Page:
Rethinking Social Inquiry: Diverse Tools, Shared Standards (Second Edition)

This second edition of Rethinking Social Inquiry has the aim of redirecting ongoing discussions of methodology in social and political science. The authors share a commitment to using diverse tools in the pursuit of research, and to shared standards for evaluating their use. The authors examine the relationship between quantitative and qualitative methods and focus on the study of causes and consequences, particularly on causal inference.

Extract

"In this Introduction, against the backdrop of these starkly contrasting views of appropriate methods, we examine new developments in methodology that have framed our approach to the second edition of Rethinking Social Inquiry. The discussion focuses on: (1) ongoing controversy regarding KKV's legacy; (2) growing criticism of the standard quantitative template, including regression modeling, significance tests, and estimates of uncertainty; and (3) emerging arguments about both qualitative and quantitative methods that hold the promise of greatly strengthening tools for causal inference." (p.2)

Contents

  • List of Figures and Tables 
  • Preface to the Second Edition 
  • Preface to the First Edition 
  • Introduction to the Second Edition 
  • David Collier, Henry E. Brady, and Jason Seawright
    • Part I. A Debate on Methodology  
      • A. Framing the Debate 
        • 1. Refocusing the Discussion of Methodology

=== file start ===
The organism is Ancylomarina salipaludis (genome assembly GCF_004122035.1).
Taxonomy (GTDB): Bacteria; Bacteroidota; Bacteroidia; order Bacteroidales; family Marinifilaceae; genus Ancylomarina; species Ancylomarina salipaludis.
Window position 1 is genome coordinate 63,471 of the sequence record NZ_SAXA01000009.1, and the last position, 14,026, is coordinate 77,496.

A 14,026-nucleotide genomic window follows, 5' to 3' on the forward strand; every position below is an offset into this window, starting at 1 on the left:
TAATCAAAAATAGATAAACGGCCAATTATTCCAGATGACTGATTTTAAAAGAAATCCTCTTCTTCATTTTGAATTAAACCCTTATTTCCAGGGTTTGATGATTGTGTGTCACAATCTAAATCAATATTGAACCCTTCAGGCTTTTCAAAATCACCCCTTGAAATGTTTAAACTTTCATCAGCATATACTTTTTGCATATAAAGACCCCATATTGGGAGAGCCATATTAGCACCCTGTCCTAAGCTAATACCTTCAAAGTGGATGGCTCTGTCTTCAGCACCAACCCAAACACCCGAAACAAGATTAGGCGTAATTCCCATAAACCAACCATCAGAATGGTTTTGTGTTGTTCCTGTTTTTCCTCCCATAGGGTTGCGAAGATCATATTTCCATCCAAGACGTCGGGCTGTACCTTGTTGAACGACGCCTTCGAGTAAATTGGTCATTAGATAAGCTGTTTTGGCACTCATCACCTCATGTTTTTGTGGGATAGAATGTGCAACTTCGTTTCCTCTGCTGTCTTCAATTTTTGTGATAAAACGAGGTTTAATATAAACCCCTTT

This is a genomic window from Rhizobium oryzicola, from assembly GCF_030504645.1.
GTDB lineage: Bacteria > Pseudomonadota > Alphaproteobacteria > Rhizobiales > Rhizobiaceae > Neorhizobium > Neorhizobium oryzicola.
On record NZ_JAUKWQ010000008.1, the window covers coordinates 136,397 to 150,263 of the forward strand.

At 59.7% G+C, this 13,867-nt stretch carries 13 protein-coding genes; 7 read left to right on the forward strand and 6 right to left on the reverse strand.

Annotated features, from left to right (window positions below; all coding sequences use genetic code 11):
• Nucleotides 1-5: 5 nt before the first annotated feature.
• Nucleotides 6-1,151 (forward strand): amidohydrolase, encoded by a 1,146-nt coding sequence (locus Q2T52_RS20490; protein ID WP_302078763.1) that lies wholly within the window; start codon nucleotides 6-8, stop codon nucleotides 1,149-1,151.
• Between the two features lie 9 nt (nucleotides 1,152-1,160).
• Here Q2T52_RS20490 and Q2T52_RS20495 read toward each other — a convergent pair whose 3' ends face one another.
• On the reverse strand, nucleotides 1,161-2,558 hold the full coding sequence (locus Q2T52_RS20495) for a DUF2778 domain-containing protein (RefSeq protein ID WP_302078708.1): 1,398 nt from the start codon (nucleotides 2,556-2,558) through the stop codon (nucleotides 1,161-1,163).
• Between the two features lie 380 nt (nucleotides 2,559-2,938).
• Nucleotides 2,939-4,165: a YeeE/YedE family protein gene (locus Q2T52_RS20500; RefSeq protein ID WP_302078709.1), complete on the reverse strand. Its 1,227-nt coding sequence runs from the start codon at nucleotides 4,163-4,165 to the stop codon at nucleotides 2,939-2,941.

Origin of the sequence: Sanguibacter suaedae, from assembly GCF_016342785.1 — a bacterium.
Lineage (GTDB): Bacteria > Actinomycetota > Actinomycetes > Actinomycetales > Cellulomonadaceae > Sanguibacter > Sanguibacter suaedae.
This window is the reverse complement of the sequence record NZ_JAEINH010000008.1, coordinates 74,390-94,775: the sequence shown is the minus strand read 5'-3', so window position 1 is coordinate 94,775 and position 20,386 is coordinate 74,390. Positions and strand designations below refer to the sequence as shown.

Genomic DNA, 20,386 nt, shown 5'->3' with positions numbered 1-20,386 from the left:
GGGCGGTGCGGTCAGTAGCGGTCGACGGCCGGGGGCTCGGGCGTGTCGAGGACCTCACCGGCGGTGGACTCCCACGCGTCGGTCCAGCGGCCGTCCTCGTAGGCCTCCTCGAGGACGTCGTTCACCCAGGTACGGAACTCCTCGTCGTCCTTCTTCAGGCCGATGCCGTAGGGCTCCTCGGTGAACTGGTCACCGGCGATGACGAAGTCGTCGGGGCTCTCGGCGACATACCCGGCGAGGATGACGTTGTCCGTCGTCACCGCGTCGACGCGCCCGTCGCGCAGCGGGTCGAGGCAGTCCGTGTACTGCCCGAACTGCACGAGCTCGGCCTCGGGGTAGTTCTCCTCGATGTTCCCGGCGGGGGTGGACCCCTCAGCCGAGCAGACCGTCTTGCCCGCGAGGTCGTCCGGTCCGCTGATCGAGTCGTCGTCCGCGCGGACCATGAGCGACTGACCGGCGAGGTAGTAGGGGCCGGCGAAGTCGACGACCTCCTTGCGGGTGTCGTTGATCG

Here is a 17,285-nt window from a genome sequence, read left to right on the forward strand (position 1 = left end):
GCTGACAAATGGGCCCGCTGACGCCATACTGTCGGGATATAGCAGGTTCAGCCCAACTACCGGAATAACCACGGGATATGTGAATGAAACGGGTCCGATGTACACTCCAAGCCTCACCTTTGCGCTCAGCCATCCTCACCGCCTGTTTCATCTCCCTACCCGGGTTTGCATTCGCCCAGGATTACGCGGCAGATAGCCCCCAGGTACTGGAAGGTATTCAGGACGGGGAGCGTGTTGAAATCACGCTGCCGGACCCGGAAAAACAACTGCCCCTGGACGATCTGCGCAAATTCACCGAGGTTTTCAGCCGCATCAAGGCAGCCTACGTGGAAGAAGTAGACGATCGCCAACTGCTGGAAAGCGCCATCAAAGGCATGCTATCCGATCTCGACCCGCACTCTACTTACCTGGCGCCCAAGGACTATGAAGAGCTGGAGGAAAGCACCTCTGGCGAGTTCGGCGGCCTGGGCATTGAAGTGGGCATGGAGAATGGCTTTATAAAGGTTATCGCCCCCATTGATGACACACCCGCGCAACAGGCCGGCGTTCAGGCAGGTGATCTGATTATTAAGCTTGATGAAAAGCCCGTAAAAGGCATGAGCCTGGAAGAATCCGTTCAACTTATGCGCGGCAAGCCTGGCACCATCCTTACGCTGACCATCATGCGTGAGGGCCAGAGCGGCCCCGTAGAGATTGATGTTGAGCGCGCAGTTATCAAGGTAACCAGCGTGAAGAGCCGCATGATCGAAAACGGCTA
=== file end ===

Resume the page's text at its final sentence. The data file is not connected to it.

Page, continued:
• David Collier, Henry E. Brady, and Jason Seawright
        • 2. The Quest for Standards: King, Keohane, and Verba's Designing
          • David Collier, Jason Seawright, and Gerado L. Munck
      • B. Critiques of the Quantitative Template
        • 3. Doing Good and Doing Better: How Far Does the Quantitative Template Get Us?
          • Henry E. Brady
        • 4. Some Unfulfilled Promises of Quantitative Imperialism
          • Larry M. Bartels
        • 5. How Inference in the Social (but Not the Physical) Sciences Neglects Theoretical Anomaly
          • Ronald Rogowski
      • C. Linking the Quantitative and Qualitative Traditions
        • 6. Bridging the Quantitative-Qualitative Divide
          • Sydney Tarrow
        • 7. The Importance of Research Design
          • Gary King, Robert O. Keohane, and Sydney Verba
      • D. Diverse Tools, Shared Standards
        • 8. Critiques, Responses, and Trade-offs: Drawing Together the Debate
          • David Collier, Henry E. Brady, and Jason Seawright
        • 9. Sources of Leverage in Causal Inference: Toward an Alternative View of Methodology
          • David Collier, Henry E. Brady, and Jason Seawright
  • Part II. Causal Inference: Old Dilemmas, New Tools
    • E. Qualitative Tools for Causal Inference
      • 10. Process Tracing and Causal Inference
        • Andrew Bennett
      • 11. On Types of Scientific Inquiry: The Role of Qualitative Reasoning
        • David A. Freedman
      • 12. Data-Set Observations versus Causal Process Observations: The 2000 U.S. Presidential Election
        • Henry E. Brady
      • Addendum: Teaching Process Tracing
        • David Collier
    • F. Quantitative Tools for Causal Inference
      • 13. Regression-Based Inference: A Case Study in Failed Causal Assessment
        • Jason Seawright
      • 14. Design-Based Inference: Beyond the Pitfalls of Regression Analysis?
        • Thad Dunning
  • Glossary
  • Bibliography
 

 

 

 

Source

Brady, Henry E. and David Collier (ed.) (2010). Rethinking Social Inquiry: Diverse Tools, Shared Standards.  Lanham: Rowman & Littlefield.

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